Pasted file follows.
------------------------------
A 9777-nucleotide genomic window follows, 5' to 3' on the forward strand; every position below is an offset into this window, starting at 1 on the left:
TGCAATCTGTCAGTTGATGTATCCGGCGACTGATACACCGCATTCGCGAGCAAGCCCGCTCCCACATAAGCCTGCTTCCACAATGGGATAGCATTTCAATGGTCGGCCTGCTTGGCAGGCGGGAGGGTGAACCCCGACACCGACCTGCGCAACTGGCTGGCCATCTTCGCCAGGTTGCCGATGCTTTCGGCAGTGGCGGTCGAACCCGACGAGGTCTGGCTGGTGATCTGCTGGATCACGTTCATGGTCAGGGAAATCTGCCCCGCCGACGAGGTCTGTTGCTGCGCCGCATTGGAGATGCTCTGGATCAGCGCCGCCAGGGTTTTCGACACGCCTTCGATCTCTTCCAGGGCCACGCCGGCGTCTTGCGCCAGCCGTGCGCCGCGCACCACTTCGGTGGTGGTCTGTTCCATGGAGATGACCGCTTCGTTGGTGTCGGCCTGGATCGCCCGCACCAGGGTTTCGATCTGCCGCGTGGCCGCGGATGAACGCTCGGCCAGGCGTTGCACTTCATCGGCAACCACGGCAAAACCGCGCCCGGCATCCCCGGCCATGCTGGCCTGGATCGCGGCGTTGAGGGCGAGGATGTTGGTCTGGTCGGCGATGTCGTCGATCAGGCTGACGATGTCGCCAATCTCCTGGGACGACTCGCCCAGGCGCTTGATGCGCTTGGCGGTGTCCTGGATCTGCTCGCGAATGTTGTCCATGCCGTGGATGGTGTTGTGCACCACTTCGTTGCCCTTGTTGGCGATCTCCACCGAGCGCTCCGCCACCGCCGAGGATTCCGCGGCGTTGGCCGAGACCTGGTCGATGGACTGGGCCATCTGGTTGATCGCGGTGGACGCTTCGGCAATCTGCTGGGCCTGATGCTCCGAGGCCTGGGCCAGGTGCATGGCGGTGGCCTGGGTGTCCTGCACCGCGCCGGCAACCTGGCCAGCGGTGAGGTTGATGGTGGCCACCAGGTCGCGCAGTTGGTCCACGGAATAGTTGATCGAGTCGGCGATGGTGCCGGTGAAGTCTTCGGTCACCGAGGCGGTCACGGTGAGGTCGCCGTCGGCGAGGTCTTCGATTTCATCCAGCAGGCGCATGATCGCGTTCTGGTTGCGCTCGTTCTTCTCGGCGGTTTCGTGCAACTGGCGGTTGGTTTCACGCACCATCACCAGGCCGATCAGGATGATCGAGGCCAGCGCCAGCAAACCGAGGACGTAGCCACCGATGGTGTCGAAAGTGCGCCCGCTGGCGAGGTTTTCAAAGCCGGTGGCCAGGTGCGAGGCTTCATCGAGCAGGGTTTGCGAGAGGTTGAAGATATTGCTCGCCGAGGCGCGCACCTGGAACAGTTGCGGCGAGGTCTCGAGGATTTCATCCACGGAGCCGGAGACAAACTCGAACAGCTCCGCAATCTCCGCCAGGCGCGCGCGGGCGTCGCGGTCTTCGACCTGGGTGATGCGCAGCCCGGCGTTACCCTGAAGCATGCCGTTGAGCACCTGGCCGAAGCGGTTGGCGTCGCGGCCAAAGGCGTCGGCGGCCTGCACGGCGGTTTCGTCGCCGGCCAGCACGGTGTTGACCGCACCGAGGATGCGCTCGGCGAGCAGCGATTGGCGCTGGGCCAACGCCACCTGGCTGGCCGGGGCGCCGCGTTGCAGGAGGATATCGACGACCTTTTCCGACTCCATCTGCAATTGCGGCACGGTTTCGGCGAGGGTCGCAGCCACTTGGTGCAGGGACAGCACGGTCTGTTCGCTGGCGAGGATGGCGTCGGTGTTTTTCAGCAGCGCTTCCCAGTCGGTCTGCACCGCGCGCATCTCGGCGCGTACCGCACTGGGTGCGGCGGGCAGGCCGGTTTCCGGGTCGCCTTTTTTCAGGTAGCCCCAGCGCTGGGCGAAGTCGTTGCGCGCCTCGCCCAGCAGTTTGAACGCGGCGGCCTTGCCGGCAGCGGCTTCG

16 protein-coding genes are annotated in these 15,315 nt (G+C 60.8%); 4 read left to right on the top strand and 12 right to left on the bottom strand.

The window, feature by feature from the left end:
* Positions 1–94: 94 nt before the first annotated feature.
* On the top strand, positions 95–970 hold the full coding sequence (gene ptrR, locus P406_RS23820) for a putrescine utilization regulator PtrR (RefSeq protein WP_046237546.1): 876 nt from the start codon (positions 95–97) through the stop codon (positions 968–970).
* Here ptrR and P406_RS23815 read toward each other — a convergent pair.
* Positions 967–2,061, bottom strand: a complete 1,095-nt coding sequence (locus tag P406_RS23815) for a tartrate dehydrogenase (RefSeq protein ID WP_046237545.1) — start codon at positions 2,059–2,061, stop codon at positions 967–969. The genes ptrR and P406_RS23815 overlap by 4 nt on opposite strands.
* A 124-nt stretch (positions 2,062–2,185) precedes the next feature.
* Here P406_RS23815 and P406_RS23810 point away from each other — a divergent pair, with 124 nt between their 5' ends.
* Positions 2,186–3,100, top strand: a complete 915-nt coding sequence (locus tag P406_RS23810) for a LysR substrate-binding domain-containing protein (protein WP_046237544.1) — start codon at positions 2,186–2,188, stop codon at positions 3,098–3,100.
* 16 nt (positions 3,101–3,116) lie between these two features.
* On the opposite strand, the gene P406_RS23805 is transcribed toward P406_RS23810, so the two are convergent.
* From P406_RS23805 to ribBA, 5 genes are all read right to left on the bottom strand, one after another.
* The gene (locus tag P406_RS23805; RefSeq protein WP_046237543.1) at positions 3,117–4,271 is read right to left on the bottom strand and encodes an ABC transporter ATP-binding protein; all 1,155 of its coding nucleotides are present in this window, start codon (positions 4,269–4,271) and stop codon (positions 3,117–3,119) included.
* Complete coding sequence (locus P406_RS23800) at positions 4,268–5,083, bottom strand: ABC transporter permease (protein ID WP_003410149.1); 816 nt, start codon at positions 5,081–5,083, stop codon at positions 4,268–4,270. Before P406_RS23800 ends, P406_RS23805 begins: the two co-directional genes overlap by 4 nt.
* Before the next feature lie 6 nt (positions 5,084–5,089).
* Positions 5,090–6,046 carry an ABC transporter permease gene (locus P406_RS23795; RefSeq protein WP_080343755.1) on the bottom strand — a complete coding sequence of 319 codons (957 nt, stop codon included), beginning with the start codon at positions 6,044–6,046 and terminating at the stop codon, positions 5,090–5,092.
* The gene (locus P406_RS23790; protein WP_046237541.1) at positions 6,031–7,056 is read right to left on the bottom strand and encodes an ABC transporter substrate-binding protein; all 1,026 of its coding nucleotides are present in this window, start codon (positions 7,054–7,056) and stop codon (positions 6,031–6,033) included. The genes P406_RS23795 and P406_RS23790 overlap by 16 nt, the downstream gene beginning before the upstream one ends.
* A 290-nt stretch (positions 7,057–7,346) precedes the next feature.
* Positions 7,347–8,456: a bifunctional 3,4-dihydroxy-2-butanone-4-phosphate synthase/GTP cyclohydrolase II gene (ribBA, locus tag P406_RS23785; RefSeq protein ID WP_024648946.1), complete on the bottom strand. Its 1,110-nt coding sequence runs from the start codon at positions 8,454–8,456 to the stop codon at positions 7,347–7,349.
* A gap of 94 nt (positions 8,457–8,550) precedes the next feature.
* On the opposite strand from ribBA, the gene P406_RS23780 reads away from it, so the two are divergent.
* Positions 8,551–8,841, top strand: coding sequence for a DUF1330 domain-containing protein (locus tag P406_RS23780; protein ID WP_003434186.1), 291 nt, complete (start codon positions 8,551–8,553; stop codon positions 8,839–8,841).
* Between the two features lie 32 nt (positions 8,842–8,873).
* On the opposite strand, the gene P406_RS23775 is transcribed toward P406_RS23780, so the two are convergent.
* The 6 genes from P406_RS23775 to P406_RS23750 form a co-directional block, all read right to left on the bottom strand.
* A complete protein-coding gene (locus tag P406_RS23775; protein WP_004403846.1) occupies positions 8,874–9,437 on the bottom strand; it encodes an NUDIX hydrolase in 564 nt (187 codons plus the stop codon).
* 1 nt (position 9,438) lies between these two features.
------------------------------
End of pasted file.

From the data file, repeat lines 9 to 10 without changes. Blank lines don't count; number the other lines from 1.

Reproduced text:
* A 124-nt stretch (positions 2,062–2,185) precedes the next feature.
* Here P406_RS23815 and P406_RS23810 point away from each other — a divergent pair, with 124 nt between their 5' ends.